Beach House: Live In Omaha, Neb.

Where does Beach House go from here?

That’s the question I asked myself after listening to their most recent album, “Bloom.” To me, this fourth outing represents a culmination of everything I thought Beach House had been working to create.

Victoria Legrand’s pristine vocals soar over some of the most beautiful soundscapes they’ve played to date. First single “Myth” was on repeat for days in my Spotify player.

I hadn’t seen them live before, so when I heard they were coming to Omaha Oct. 8 I knew I had to go and catch the band riding this creative wave.

While the music excites me, I wasn’t expecting much of a visual element to the Beach House show. I assumed it would be a simple light show with the band sitting behind their instruments.

This is where I was at least partly wrong.

The three touring band members mostly focused on their instruments, but they employed an elaborate light show to give the songs a drama and visual element that was quite impressive.

In fact, I’d say it is one of the best light shows I’ve ever witnessed.

The band didn’t interact much with the crowd, but my feelings weren’t hurt. I know the group likes to put the focus on the music.

Apparently, not everyone felt this way.

Michael Todd of Hearnebraska.org found the band downright offensive:

Halfway through what was an enjoyable haunted house aesthetic — with greens, purples and reds falling onto the dark stage to backdrop the equally enjoyable, silvery and well-defined set of songs — Legrand asked that the minimal house lights be snuffed out because the audience was feeling too self-conscious. Thank you, Legrand, for understanding the feelings of a packed house of complicated people. On their records, Beach House advances fluidly through the ebb and flow of their grand, melodic music because they don’t get to speak, emote with careless gestures or show their true selves through their actions. In person, the in-between-songs demands, the one-song encore and the refusal to allow detachable-lens cameras disfigures their beautiful work.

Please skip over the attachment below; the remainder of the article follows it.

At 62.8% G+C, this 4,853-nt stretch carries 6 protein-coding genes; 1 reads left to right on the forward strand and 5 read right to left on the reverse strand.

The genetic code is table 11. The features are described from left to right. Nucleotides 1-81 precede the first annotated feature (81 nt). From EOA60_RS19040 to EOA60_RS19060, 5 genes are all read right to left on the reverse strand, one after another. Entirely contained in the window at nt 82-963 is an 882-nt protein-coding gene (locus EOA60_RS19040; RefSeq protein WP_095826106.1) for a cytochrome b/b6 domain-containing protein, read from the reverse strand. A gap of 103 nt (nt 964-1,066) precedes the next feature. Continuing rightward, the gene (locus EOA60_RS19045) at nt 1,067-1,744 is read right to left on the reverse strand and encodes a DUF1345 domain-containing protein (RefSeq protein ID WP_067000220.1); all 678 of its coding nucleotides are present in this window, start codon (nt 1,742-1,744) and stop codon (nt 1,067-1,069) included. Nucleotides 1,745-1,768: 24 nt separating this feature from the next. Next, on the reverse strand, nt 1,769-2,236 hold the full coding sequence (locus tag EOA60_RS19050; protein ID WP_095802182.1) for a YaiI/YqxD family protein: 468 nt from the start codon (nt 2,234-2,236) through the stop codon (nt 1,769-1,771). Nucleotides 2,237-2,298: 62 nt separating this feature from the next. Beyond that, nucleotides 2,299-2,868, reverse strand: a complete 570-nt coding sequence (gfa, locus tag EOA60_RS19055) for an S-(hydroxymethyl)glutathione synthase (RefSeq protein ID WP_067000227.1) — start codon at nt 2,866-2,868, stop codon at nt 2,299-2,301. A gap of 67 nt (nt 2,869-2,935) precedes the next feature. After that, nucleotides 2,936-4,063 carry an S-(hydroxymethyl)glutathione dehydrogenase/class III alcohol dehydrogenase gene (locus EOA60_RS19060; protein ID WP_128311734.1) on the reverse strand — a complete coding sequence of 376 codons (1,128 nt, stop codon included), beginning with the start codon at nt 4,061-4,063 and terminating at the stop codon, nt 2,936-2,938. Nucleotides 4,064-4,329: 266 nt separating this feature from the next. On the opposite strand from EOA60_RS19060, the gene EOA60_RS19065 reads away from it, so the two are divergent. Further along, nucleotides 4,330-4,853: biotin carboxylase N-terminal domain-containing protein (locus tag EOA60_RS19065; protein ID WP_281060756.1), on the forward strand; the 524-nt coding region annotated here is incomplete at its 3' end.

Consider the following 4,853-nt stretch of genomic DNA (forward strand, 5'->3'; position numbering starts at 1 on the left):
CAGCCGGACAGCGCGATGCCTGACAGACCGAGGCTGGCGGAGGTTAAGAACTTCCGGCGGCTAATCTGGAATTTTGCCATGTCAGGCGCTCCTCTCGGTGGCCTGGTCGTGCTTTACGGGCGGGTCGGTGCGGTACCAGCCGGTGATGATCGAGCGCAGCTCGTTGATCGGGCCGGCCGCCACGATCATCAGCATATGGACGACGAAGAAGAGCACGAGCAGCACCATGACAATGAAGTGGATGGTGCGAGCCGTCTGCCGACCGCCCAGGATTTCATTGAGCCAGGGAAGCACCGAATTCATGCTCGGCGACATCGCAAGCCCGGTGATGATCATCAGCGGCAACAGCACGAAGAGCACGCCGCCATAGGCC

Read the rest of the review here.

When Legrand asked management to turn off some of the minimal lighting around the edges of The Slowdown, I didn’t see it as a pompous or gratuitous action. Instead, I thought she was doing the fans a favor and heightening the atmosphere for the show.

Additionally, I found the band, while shy, to have an entirely pleasant stage demeanor. Strangely, one of the most expressive human elements was Legrand’s hair. It often covered her face, but she occasionally whipped it around in a frenzy.

When I read Todd’s review, I had to wonder if we had been at the same show. To each their own, I guess.

I did catch a couple songs on video for my readers:

Here is the pretty cool video for “Lazuli”:

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